(CNN) — Nilufer Demir was crossing a beach in Bodrum, Turkey, on Wednesday when she saw him: a small boy in a red T-shirt, blue pants and black shoes, lying face-down in the sand.
Waves lapped at his lifeless face.
“There was nothing left to do for him. There was nothing left to bring him back to life,” she told CNN Turk, a CNN sister network based in Turkey.
So Demir, a correspondent and photographer with Turkey’s Dogan News Agency, did the only thing she could: She raised her camera and began shooting.
“There was nothing to do except take his photograph … and that is exactly what I did,” she said Thursday in a live on-air interview. “I thought, ‘This is the only way I can express the scream of his silent body.’ ”
That silent scream is now reverberating around the world. Demir’s images of the drowned refugee boy, 2-year-old Aylan Kurdi, have appeared on front pages and news sites worldwide and put a grim face on the migrant crisis that is engulfing Europe. They’ve also been amplified by social media, where illustrations of Aylan’s body have been turned into poignant memes.
Nadim Houry, Human Rights Watch deputy director for the Middle East and North Africa, described the pictures as “haunting.”
The BBC even asked, “Has one picture shifted our view of migrants?”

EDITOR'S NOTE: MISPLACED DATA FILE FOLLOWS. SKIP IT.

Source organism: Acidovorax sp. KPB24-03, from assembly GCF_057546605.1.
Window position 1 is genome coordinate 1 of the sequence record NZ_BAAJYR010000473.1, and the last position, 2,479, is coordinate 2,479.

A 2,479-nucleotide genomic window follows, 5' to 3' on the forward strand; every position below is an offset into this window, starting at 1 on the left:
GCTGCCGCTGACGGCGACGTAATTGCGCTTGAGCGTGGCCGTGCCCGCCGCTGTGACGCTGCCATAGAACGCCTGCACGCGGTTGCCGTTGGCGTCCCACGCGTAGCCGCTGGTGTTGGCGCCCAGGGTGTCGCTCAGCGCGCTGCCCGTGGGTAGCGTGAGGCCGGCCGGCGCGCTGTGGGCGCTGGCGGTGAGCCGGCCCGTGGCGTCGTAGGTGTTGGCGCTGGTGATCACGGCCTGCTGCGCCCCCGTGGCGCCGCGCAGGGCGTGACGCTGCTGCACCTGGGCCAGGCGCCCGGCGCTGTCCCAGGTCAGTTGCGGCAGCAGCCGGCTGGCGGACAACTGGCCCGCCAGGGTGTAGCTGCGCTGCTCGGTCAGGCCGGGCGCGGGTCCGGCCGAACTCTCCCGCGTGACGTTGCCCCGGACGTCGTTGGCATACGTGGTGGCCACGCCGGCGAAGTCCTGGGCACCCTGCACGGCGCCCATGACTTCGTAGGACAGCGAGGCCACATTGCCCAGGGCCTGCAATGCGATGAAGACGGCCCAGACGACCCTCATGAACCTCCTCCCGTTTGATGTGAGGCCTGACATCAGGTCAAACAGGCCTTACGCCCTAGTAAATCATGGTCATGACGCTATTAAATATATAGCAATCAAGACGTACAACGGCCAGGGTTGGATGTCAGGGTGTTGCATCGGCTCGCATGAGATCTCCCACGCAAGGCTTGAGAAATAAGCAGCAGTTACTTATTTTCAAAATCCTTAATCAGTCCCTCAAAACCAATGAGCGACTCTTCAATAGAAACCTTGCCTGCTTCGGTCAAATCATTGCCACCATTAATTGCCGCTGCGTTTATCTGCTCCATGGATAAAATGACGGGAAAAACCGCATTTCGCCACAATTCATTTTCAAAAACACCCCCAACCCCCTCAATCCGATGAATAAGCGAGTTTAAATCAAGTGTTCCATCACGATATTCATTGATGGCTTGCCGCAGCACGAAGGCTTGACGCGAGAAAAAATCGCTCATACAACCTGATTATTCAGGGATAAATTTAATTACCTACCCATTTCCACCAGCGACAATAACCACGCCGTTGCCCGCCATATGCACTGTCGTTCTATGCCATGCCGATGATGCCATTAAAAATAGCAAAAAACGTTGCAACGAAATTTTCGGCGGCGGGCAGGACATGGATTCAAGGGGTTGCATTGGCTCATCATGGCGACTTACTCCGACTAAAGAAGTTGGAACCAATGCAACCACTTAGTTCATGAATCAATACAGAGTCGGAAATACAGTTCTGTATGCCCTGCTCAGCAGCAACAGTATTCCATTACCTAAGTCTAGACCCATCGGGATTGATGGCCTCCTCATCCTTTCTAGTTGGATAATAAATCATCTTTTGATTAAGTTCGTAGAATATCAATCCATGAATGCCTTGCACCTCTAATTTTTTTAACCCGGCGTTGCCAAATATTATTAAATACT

The boy and his family were Kurds from war-torn Syria trying to cross the Aegean Sea to Greece, according to CNN partner CTV. Twelve people died when their small boat, crowded with refugees fleeing the Middle East, capsized in rough seas.
Demir, 29, has worked for Dogan News Agency, also known as DHA, since she was a teenager. Based in Bodrum, she responded to reports of activity at the beach and discovered that several bodies had washed up on shore.
Once she grew close, “we saw that they were dead children’s bodies,” she said.
She and her DHA colleagues found Aylan’s body first. Soon after, a short distance down the beach, they came across the body of his brother Galip, 4.
“He was laying on the beach the same way. He also had his shirt, his shorts and shoes on. They had nothing — no life vest, no arm floats, no life buoy to keep them floating on the water,” Demir said. “This actually revealed how tragic that moment was.”
Farther down the beach, they found a third body: that of an 11-year-old boy who was not related to the two brothers. Like the others, he was not wearing a life vest.
Demir said she later learned that the body of Aylan and Galip’s mother, Rehen Kurdi, was found on another Turkish beach 150 miles away.
“I thought the only thing for me to do was to take their photographs to make sure Turkey and the world sees this,” she said.
The boys’ father was the only Kurdi family member to survive the ill-fated boat trip.
“I don’t want anything else from this world,” Abdullah Kurdi told CNN on Thursday. “Everything I was dreaming of is gone. I want to bury my children and sit beside them until I die.”
Demir has been covering the refugee crisis for months and has photographed many dead migrants. But none has had the impact of her images of Aylan.
“I didn’t think it would bring this much attention when I was taking the photograph,” she told CNN Turk. “However, with the pain I felt when I saw Aylan, the only thing on my mind was to pass along this to the public. I didn’t think anything else. I just wanted to show their tragedy.”